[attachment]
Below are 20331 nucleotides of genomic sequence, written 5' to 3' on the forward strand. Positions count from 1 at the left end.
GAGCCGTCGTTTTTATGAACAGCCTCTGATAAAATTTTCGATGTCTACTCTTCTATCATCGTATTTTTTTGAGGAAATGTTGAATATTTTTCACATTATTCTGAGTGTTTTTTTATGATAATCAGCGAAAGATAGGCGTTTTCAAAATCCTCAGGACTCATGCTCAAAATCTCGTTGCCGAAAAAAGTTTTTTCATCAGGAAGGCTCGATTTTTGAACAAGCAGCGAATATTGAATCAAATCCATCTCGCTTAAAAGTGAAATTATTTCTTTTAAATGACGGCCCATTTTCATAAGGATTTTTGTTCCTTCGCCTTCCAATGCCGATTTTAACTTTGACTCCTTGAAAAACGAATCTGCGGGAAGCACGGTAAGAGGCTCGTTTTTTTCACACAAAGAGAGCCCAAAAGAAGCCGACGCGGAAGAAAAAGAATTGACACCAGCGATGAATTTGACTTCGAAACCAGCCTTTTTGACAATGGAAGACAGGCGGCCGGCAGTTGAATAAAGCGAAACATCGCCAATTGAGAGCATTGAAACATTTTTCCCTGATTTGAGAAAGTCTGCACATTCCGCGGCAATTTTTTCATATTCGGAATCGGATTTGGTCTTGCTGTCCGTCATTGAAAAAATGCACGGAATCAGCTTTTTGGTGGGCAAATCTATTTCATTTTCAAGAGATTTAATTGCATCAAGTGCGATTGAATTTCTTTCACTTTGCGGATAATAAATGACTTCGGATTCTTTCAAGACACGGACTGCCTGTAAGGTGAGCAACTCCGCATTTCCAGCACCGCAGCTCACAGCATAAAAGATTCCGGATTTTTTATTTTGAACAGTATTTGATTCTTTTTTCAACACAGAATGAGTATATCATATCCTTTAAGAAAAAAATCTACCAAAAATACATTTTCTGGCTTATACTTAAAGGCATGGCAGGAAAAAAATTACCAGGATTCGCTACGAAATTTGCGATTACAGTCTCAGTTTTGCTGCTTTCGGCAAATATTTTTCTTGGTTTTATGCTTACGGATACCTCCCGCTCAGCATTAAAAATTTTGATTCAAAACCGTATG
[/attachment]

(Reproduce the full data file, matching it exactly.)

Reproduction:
Below are 20331 nucleotides of genomic sequence, written 5' to 3' on the forward strand. Positions count from 1 at the left end.
GAGCCGTCGTTTTTATGAACAGCCTCTGATAAAATTTTCGATGTCTACTCTTCTATCATCGTATTTTTTTGAGGAAATGTTGAATATTTTTCACATTATTCTGAGTGTTTTTTTATGATAATCAGCGAAAGATAGGCGTTTTCAAAATCCTCAGGACTCATGCTCAAAATCTCGTTGCCGAAAAAAGTTTTTTCATCAGGAAGGCTCGATTTTTGAACAAGCAGCGAATATTGAATCAAATCCATCTCGCTTAAAAGTGAAATTATTTCTTTTAAATGACGGCCCATTTTCATAAGGATTTTTGTTCCTTCGCCTTCCAATGCCGATTTTAACTTTGACTCCTTGAAAAACGAATCTGCGGGAAGCACGGTAAGAGGCTCGTTTTTTTCACACAAAGAGAGCCCAAAAGAAGCCGACGCGGAAGAAAAAGAATTGACACCAGCGATGAATTTGACTTCGAAACCAGCCTTTTTGACAATGGAAGACAGGCGGCCGGCAGTTGAATAAAGCGAAACATCGCCAATTGAGAGCATTGAAACATTTTTCCCTGATTTGAGAAAGTCTGCACATTCCGCGGCAATTTTTTCATATTCGGAATCGGATTTGGTCTTGCTGTCCGTCATTGAAAAAATGCACGGAATCAGCTTTTTGGTGGGCAAATCTATTTCATTTTCAAGAGATTTAATTGCATCAAGTGCGATTGAATTTCTTTCACTTTGCGGATAATAAATGACTTCGGATTCTTTCAAGACACGGACTGCCTGTAAGGTGAGCAACTCCGCATTTCCAGCACCGCAGCTCACAGCATAAAAGATTCCGGATTTTTTATTTTGAACAGTATTTGATTCTTTTTTCAACACAGAATGAGTATATCATATCCTTTAAGAAAAAAATCTACCAAAAATACATTTTCTGGCTTATACTTAAAGGCATGGCAGGAAAAAAATTACCAGGATTCGCTACGAAATTTGCGATTACAGTCTCAGTTTTGCTGCTTTCGGCAAATATTTTTCTTGGTTTTATGCTTACGGATACCTCCCGCTCAGCATTAAAAATTTTGATTCAAAACCGTATG